Part 5 of this series implies a scary conclusion: investors as a group, and buy-and-hold investors in particular, will tend to have their highest percentage allocation to equities when the equity market is topping out and their lowest allocations to equities when the equity market is bottoming out.
Let’s take a look at four primary types of asset allocation approaches in the context of equity market levels:
Some investors not only allow their equity allocations to grow with rising stock prices, they actually sell bonds and buy equities when they observe that stocks have been doing well, and they bail out of stocks when stocks have been doing poorly. These investors “jump on the bandwagon” when performance has been superior for a few years and sell off their equities at the bottom of a bear market. They are trend followers who respond to extreme trends. They tend to succumb to their greed when equities are relatively high and to their fear when equities have collapsed.
Some investors “set it and forget it” when it comes to asset allocations (as long as their financial situation has not changed). These investors are in the center of the group because, as a group, all investors on average have equity allocations that rise and fall with the equity market.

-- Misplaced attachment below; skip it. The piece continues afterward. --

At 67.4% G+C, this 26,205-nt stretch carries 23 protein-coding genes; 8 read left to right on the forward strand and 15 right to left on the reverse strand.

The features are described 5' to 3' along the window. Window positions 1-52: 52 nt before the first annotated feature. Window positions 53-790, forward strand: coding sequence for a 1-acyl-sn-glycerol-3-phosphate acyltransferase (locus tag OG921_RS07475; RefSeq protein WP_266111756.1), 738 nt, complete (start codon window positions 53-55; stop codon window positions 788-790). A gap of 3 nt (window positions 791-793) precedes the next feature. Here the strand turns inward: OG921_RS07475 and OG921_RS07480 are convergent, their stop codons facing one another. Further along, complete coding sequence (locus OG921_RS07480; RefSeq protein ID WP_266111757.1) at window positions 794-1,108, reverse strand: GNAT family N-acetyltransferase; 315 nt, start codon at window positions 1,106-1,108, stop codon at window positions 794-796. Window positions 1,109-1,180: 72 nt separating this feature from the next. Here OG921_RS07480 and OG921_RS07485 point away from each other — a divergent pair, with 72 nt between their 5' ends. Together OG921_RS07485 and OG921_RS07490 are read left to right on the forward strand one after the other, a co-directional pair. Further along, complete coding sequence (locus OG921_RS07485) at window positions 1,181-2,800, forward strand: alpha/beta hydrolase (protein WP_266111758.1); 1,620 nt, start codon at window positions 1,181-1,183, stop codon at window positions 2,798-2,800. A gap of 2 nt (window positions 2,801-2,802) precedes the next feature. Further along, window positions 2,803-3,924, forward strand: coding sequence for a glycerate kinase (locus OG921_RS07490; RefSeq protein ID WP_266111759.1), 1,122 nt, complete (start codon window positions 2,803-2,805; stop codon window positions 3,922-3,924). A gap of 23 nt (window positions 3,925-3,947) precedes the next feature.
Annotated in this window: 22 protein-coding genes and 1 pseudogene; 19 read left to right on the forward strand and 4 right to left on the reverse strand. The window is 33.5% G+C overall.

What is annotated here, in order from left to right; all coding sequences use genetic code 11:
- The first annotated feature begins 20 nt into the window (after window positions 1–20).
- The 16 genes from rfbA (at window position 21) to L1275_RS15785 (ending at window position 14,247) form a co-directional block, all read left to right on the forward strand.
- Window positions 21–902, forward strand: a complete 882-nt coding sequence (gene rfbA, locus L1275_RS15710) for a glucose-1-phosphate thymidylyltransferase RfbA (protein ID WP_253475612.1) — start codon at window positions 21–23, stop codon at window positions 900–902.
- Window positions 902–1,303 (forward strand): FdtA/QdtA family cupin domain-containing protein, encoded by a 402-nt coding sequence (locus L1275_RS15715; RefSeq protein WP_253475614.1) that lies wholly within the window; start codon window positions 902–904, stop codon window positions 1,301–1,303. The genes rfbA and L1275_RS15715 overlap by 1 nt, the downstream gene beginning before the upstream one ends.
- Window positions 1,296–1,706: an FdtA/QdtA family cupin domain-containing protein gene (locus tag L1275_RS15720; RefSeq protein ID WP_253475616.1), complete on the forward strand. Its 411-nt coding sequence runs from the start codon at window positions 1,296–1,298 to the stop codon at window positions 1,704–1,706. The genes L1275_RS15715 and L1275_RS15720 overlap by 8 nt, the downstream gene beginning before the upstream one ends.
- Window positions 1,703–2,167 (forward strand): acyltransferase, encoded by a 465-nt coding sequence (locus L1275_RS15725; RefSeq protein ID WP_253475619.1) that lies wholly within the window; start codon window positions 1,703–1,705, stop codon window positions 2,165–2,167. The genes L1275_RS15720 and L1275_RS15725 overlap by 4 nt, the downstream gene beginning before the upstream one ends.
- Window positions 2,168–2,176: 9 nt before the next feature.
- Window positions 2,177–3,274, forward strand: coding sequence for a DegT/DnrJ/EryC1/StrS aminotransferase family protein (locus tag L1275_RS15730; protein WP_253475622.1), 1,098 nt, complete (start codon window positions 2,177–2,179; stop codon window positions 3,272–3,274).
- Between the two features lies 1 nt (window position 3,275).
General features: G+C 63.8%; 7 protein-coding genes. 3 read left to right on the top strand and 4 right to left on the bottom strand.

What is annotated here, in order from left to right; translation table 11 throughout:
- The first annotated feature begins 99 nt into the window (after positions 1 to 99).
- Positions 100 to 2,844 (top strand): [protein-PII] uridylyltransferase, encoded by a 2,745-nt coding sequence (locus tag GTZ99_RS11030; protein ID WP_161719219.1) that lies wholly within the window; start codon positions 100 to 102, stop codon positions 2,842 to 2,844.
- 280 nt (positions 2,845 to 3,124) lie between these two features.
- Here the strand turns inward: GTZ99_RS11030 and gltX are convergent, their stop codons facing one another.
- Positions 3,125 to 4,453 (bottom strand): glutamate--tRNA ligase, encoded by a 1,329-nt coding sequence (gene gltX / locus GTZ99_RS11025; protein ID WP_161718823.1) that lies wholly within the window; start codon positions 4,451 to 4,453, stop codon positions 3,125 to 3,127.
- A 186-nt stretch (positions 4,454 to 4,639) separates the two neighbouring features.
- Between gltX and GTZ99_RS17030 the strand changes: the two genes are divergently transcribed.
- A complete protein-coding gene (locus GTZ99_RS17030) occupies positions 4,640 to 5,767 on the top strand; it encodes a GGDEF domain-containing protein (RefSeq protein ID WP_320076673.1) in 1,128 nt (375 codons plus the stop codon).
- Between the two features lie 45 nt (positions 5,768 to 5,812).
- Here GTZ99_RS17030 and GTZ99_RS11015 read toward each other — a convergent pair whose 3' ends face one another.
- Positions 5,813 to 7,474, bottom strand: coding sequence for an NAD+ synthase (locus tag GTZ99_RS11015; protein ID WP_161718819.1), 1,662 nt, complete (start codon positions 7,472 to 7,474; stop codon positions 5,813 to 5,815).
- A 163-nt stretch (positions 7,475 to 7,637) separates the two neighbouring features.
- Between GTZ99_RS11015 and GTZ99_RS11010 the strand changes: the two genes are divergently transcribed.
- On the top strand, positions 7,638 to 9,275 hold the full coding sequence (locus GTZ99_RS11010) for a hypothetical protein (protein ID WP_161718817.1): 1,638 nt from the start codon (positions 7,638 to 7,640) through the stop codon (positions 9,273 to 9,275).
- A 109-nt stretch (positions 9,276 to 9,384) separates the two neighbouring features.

Some investors regularly rebalance their portfolio to long-term allocation targets. The frequency of this rebalancing activity matters. When investors rebalance over time horizons that match time intervals corresponding to price reversion, the rebalancing activity can be return-enhancing. However, rebalancing during trends can lower returns.
Some investors try to detect market extremes in the hopes of correctly timing when a strong trend has reached its end and prices are destined to begin price-reverting. These individuals buy when other investors see no hope, and sell when other investors see no downside.
At this point it may appear that the discussion is leading to an admonishment to avoid “climbing on the bandwagon” and to encourage being a steady rebalancer, or perhaps even a contrarian. But that advice is contraindicated by long term evidence that indicates that markets – equity markets in particular – are well described over reasonably long time horizons as being trending. So, the solution remains unclear.
So what should a rational, somewhat conservative investor who does not want to try “jumping on the bandwagon” or try being a contrarian do? The last part of this series provides some ideas.